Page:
Navigating life as a woman in the world today is interesting. From Nigeria to Timbuktu, it’ll amaze you how similar all our experiences are. Every Wednesday, women the world over will share their experiences on everything from sex to politics right here. This is Zikoko’s What She Said.
The subject of today’s What She Said is a 22-year-old who wanted to be a lawyer but studied nursing because of her mother. She talks about being involved in her parent’s interests as a child, choosing sciences for her mother and the challenges of nursing school.
What’s your earliest memory of childhood?
It’s memories of my sister, cousins and I playing games in the evening. Those evening games that included clapping and dancing. We’d go to our neighbour’s and ask him to give us money. We didn’t need it; it was just fun.
Free money, nice. Did you have just one sister?
Yes. I am the last of three children. When people talk about last born privileges, I can’t relate. I did the work. Everyone did house chores and everything equally.
The only privilege I had was being able to eat my parent’s leftover food and follow my parents everywhere. But it wasn’t special treatment. I was the one who always asked and showed interest. If my siblings showed interest, they would have taken them.
What other things were you interested in?
Books. I started writing as a teenager and used to read everything and anything. I also used to write poems. My father even gave me a collection of 17 books of Shakespeare he got from his dad. Everyone at home knows the book is mine. He was surprised when I decided to take science classes. Especially since he thought I was going to study the Arts.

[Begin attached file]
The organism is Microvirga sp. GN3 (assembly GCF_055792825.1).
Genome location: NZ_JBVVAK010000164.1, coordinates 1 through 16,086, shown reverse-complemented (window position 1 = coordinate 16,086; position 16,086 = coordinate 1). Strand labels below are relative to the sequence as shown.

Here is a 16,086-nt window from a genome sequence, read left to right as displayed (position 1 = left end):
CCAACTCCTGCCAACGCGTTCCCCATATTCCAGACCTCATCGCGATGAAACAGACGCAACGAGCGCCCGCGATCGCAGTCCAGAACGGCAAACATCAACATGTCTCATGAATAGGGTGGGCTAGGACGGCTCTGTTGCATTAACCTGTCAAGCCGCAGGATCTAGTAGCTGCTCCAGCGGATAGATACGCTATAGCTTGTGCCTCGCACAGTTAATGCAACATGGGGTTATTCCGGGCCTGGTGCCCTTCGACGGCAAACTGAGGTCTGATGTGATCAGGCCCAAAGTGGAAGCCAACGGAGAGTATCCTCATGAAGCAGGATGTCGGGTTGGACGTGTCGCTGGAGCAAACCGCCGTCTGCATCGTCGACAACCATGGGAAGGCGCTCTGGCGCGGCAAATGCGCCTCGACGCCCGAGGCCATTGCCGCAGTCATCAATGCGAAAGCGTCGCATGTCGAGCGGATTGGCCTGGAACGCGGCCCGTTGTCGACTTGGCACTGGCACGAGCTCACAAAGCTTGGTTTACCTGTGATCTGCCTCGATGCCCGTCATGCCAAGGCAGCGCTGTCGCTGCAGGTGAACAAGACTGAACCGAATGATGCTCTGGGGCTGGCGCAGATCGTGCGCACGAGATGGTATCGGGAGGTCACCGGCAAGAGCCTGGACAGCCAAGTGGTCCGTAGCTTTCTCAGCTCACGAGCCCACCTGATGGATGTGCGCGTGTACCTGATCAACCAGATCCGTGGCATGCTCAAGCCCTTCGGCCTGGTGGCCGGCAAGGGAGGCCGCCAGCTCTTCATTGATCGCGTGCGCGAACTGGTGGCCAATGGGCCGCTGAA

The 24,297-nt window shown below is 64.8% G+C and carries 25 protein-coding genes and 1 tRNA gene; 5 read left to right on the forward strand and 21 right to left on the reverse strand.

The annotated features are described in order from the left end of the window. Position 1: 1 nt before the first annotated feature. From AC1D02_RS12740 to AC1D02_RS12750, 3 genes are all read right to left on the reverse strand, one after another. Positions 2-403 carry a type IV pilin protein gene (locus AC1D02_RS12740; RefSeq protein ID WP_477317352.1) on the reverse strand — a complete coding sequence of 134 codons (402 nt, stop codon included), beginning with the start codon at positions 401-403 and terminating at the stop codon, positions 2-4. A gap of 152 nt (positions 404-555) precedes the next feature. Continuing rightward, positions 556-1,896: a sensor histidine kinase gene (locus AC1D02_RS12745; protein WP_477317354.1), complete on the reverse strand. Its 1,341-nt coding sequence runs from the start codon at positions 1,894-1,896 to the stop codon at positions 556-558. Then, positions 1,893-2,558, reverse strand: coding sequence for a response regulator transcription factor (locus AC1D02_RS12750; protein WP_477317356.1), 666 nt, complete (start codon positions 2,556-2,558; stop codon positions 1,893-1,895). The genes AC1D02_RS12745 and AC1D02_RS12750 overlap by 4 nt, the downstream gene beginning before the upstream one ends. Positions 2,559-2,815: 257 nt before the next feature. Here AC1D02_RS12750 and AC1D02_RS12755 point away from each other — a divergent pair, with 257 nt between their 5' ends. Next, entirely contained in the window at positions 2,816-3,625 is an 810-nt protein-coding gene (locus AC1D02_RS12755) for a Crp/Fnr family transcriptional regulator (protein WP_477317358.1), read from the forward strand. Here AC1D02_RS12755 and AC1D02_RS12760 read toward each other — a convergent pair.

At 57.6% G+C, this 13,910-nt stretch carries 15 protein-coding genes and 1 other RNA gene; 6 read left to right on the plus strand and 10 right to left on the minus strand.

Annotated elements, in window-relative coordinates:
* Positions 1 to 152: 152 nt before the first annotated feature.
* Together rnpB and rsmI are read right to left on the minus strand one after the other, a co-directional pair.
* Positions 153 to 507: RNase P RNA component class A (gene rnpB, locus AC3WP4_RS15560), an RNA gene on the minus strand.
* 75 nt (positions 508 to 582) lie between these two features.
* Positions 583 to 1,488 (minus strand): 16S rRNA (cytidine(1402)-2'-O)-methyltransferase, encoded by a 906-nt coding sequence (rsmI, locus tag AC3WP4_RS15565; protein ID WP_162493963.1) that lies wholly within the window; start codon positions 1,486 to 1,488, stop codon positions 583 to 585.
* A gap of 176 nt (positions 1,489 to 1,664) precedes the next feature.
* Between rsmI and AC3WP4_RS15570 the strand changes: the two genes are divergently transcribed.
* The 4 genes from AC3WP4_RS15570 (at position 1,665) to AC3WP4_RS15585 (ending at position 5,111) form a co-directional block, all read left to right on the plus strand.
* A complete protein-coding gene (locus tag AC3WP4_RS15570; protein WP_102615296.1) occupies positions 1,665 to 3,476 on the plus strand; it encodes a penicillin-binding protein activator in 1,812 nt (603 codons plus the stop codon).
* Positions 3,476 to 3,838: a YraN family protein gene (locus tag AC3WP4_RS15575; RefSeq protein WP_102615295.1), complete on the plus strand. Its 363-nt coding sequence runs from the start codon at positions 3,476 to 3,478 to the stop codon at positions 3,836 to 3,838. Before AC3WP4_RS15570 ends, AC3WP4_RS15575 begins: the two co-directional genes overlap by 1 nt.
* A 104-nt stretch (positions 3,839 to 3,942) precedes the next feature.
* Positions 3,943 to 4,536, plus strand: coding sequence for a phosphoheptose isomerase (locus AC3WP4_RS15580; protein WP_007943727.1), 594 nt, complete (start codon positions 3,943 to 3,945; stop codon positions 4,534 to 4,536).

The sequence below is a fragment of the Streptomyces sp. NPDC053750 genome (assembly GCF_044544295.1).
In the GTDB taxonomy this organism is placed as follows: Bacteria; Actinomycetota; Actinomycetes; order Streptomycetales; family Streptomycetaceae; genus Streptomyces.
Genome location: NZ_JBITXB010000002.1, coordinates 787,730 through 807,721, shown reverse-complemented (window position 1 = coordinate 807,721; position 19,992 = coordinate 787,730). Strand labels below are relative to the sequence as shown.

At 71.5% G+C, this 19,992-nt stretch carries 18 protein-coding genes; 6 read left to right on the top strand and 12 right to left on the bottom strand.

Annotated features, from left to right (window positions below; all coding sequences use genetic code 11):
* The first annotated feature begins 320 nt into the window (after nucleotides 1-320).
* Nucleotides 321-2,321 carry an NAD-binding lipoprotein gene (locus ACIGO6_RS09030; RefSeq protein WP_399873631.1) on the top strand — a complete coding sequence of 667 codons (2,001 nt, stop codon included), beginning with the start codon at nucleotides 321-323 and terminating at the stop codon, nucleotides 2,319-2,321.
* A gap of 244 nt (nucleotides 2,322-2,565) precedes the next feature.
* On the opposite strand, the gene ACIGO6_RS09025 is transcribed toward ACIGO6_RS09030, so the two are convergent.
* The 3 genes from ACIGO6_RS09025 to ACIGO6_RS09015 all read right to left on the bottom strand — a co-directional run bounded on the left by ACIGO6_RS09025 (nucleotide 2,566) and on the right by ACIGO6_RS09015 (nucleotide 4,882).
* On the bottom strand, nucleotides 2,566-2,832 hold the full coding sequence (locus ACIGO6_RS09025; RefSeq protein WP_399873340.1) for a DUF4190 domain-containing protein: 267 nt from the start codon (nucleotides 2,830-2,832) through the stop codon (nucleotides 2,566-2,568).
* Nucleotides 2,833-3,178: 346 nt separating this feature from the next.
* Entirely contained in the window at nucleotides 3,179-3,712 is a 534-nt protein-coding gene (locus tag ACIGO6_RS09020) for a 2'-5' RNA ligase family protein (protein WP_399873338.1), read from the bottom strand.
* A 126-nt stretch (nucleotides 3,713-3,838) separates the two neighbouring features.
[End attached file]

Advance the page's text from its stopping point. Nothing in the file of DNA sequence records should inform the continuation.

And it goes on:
Why did you end up in science then?
My mum. She decided I was good for science classes when I was younger, and that’s how it has been since then.
Why didn’t you tell him it was because of her?
Because my mum was there when he asked and was giving that African mum look.
My dad wasn’t home and wasn’t working in town then. I didn’t have the heart to tell him that I chose science class because of my mum. Then I found out I loved biology.
Was there a reason you did?
To be honest, the teachers. In secondary school, I had two biology teachers. They weren’t harsh like other teachers and were extremely lovely.
The second one was beautiful. She’s the first person to make me realise or become conscious of what it means to be beautiful. I also understood her lectures. She’d explain in detail.
So now that you were in science class, what did you want to do?
In secondary school? I was just moving along with everyone else. I was brilliant, so I knew I couldn’t fail. The only subject I didn’t do well in was further maths, and that’s because I didn’t like it enough to try. My parents didn’t bother me because I did well in other subjects.
When it was time for university, I picked pharmacy.
There’s this daughter of my mum’s friend that studied pharmacy. I loved the girl, so I wanted to study pharmacy.
I’m somehow glad I didn’t. Thinking about it now, everything I did back then was because someone wanted it or did it. The only thing that was me was reading books and writing.
So, what did you end up studying at the university?
Well, since there was no pharmacy in the school I wanted to go to, my mum said I should study nursing.
Did you like it?
I didn’t at first because I thought nursing was just about nurses being by the patient’s bedside and administering injections. I found out it’s more than that.
Nursing school was challenging, fun and filled with tears. Days of stressful clinical postings, writing professional exams, travelling for postings. There are a lot of fields in nursing.
What’s your favourite thing about nursing?
The respect accorded to you by people in other departments and outside of school.
As a nurse, do you have any advice for female patients?
Do not think any difference you notice in your body would just disappear or that it’s a part of growing up. Really get to know your body so that if you detect any changes, you can quickly seek medical attention.
Also, for women who are sexually active, you should have a pap smear every three years.
If you couldn’t be a nurse, what’d you think you’d be?
A lawyer. I toy with the idea of actually going to study law. I’m still young.